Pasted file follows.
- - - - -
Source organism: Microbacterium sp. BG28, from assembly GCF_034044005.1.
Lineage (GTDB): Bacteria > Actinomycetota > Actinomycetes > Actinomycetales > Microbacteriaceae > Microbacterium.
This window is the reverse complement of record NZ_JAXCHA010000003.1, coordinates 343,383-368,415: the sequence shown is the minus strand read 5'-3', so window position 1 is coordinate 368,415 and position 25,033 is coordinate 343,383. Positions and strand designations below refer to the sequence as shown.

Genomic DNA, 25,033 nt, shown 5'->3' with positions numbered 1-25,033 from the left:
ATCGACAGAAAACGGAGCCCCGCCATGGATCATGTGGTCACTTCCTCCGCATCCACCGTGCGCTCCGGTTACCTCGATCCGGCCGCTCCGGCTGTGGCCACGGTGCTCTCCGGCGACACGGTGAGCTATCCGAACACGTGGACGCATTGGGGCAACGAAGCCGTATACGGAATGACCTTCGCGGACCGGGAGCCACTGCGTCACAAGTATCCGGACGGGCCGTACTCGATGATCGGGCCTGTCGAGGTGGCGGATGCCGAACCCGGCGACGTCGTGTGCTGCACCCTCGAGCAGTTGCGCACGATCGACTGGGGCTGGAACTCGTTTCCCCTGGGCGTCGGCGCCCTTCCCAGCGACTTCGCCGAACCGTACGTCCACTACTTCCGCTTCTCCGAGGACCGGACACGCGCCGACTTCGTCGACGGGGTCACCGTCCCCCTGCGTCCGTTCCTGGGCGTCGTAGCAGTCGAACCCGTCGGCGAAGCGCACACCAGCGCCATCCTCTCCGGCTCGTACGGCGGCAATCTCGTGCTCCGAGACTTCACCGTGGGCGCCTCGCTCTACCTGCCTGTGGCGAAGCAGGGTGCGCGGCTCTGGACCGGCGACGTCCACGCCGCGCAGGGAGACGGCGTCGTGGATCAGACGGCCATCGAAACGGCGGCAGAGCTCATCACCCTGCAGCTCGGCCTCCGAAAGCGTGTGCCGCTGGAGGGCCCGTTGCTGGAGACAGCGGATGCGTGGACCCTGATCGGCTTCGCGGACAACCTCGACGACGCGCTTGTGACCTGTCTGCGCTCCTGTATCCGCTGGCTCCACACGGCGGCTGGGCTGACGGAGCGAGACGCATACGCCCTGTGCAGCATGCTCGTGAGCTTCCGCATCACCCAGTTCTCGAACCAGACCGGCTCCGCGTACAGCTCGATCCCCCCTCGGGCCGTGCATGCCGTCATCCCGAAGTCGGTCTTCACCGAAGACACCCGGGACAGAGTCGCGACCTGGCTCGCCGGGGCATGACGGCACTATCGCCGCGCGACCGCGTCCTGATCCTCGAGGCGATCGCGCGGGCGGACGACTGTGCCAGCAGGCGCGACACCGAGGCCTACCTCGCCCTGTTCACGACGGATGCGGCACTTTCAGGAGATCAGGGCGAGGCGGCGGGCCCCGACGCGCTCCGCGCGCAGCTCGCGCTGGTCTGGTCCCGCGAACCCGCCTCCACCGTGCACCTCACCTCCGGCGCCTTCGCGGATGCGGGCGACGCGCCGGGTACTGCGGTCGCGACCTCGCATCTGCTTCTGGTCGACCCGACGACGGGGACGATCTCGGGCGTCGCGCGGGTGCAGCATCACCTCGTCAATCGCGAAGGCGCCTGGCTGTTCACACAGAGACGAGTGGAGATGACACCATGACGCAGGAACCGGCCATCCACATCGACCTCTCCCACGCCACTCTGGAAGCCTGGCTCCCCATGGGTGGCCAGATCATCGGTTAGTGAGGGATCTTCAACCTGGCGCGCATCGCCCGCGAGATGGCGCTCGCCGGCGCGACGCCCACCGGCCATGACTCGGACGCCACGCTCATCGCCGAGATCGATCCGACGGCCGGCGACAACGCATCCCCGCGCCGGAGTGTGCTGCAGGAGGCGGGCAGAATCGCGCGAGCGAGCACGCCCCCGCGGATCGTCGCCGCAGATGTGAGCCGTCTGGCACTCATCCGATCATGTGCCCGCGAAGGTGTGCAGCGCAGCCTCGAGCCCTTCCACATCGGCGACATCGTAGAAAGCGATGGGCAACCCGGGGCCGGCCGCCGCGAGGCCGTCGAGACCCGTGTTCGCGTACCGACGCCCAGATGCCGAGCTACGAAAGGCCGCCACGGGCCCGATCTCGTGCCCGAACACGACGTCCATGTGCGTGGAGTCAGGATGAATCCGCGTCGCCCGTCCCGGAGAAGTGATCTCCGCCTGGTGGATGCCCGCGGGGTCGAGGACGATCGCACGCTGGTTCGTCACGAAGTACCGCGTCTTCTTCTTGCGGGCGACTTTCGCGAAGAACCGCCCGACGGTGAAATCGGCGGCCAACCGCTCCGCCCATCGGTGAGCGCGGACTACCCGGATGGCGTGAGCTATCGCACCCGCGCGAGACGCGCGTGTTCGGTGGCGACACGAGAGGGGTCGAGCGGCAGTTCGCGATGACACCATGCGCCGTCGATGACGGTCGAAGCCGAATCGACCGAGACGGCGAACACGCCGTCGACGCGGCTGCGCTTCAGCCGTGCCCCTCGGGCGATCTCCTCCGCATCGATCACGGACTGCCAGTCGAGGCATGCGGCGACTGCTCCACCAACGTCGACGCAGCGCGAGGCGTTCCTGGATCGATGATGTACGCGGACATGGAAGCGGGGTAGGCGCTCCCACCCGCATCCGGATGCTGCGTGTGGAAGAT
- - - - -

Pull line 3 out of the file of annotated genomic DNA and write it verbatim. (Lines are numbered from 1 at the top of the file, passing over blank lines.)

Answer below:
This window is the reverse complement of record NZ_JAXCHA010000003.1, coordinates 343,383-368,415: the sequence shown is the minus strand read 5'-3', so window position 1 is coordinate 368,415 and position 25,033 is coordinate 343,383. Positions and strand designations below refer to the sequence as shown.